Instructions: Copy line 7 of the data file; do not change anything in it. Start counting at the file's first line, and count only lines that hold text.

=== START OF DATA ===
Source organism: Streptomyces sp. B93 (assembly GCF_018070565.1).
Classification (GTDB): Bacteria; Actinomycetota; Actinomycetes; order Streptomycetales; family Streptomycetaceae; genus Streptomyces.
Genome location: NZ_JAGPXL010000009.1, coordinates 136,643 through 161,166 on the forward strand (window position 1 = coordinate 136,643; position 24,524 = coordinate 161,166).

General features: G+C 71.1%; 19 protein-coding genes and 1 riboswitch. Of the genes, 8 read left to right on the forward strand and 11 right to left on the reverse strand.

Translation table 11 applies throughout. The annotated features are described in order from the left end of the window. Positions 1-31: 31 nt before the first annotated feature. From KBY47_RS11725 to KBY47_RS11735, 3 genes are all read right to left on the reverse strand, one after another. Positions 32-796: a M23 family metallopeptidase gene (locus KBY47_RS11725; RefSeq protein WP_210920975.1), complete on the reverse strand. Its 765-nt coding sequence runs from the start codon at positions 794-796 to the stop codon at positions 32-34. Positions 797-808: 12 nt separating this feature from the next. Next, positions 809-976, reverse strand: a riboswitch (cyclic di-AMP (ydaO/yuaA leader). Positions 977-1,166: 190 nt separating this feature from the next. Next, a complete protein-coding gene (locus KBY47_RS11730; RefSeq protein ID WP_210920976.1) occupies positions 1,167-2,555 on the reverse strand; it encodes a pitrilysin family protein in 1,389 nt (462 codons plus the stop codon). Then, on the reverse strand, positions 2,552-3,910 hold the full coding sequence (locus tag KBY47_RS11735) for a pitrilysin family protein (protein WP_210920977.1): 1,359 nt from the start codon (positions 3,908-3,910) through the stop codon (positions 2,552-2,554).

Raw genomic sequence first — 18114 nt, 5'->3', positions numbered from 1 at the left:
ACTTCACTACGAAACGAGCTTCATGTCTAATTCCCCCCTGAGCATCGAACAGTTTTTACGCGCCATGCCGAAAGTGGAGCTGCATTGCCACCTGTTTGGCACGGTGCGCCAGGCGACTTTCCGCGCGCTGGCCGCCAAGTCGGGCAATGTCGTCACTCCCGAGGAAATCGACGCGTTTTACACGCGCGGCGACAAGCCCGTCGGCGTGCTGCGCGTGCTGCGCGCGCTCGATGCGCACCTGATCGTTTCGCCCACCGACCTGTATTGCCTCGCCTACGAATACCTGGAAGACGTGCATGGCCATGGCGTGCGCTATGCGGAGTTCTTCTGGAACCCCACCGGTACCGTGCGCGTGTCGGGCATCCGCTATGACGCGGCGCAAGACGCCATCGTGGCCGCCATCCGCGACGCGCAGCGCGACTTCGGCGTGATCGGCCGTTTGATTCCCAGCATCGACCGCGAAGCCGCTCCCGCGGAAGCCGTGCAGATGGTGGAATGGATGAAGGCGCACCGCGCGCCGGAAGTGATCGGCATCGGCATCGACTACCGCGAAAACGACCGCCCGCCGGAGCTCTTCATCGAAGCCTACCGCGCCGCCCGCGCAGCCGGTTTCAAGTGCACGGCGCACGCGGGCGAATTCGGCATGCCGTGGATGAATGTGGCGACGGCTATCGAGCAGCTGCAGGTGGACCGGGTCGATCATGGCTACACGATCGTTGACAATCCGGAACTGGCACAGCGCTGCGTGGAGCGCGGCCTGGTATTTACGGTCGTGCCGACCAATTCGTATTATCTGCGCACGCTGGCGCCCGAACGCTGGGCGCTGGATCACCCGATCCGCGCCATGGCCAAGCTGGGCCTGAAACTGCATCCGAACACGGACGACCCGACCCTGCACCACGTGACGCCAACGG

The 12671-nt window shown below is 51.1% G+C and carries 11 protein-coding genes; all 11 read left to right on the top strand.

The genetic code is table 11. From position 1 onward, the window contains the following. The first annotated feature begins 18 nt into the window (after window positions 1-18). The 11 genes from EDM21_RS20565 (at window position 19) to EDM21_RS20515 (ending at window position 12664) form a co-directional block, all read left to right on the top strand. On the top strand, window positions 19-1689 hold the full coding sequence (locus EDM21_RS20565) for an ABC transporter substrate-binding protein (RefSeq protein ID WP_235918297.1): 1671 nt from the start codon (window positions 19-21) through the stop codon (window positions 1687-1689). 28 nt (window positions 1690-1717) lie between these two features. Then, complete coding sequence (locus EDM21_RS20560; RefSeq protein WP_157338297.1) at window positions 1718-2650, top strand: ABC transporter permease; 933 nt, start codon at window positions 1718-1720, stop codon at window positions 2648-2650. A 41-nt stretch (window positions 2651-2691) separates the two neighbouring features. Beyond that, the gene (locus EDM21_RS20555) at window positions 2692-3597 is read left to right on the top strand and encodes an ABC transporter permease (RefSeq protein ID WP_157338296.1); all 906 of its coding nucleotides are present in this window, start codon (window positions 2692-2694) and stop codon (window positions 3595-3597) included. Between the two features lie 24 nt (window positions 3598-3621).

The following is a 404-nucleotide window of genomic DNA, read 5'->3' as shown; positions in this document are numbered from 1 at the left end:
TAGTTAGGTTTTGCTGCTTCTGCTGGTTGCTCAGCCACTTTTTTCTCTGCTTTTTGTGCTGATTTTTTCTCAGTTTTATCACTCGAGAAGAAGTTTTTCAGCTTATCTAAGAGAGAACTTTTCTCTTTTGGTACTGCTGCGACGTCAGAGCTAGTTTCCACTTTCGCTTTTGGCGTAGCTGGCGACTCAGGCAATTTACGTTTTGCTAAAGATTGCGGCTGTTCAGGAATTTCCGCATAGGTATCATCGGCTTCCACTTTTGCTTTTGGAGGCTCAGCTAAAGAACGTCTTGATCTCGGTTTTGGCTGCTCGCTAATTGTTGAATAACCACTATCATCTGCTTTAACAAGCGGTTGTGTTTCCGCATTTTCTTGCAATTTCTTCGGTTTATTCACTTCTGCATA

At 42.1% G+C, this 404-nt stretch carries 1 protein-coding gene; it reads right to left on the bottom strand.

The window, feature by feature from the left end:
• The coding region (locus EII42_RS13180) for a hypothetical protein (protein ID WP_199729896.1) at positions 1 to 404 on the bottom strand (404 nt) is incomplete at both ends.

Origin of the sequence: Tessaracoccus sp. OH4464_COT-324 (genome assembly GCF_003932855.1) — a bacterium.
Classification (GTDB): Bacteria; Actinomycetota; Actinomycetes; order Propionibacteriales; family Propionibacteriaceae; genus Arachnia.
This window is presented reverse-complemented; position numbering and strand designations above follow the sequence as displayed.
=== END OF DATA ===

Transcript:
ACTTCACTACGAAACGAGCTTCATGTCTAATTCCCCCCTGAGCATCGAACAGTTTTTACGCGCCATGCCGAAAGTGGAGCTGCATTGCCACCTGTTTGGCACGGTGCGCCAGGCGACTTTCCGCGCGCTGGCCGCCAAGTCGGGCAATGTCGTCACTCCCGAGGAAATCGACGCGTTTTACACGCGCGGCGACAAGCCCGTCGGCGTGCTGCGCGTGCTGCGCGCGCTCGATGCGCACCTGATCGTTTCGCCCACCGACCTGTATTGCCTCGCCTACGAATACCTGGAAGACGTGCATGGCCATGGCGTGCGCTATGCGGAGTTCTTCTGGAACCCCACCGGTACCGTGCGCGTGTCGGGCATCCGCTATGACGCGGCGCAAGACGCCATCGTGGCCGCCATCCGCGACGCGCAGCGCGACTTCGGCGTGATCGGCCGTTTGATTCCCAGCATCGACCGCGAAGCCGCTCCCGCGGAAGCCGTGCAGATGGTGGAATGGATGAAGGCGCACCGCGCGCCGGAAGTGATCGGCATCGGCATCGACTACCGCGAAAACGACCGCCCGCCGGAGCTCTTCATCGAAGCCTACCGCGCCGCCCGCGCAGCCGGTTTCAAGTGCACGGCGCACGCGGGCGAATTCGGCATGCCGTGGATGAATGTGGCGACGGCTATCGAGCAGCTGCAGGTGGACCGGGTCGATCATGGCTACACGATCGTTGACAATCCGGAACTGGCACAGCGCTGCGTGGAGCGCGGCCTGGTATTTACGGTCGTGCCGACCAATTCGTATTATCTGCGCACGCTGGCGCCCGAACGCTGGGCGCTGGATCACCCGATCCGCGCCATGGCCAAGCTGGGCCTGAAACTGCATCCGAACACGGACGACCCGACCCTGCACCACGTGACGCCAACGG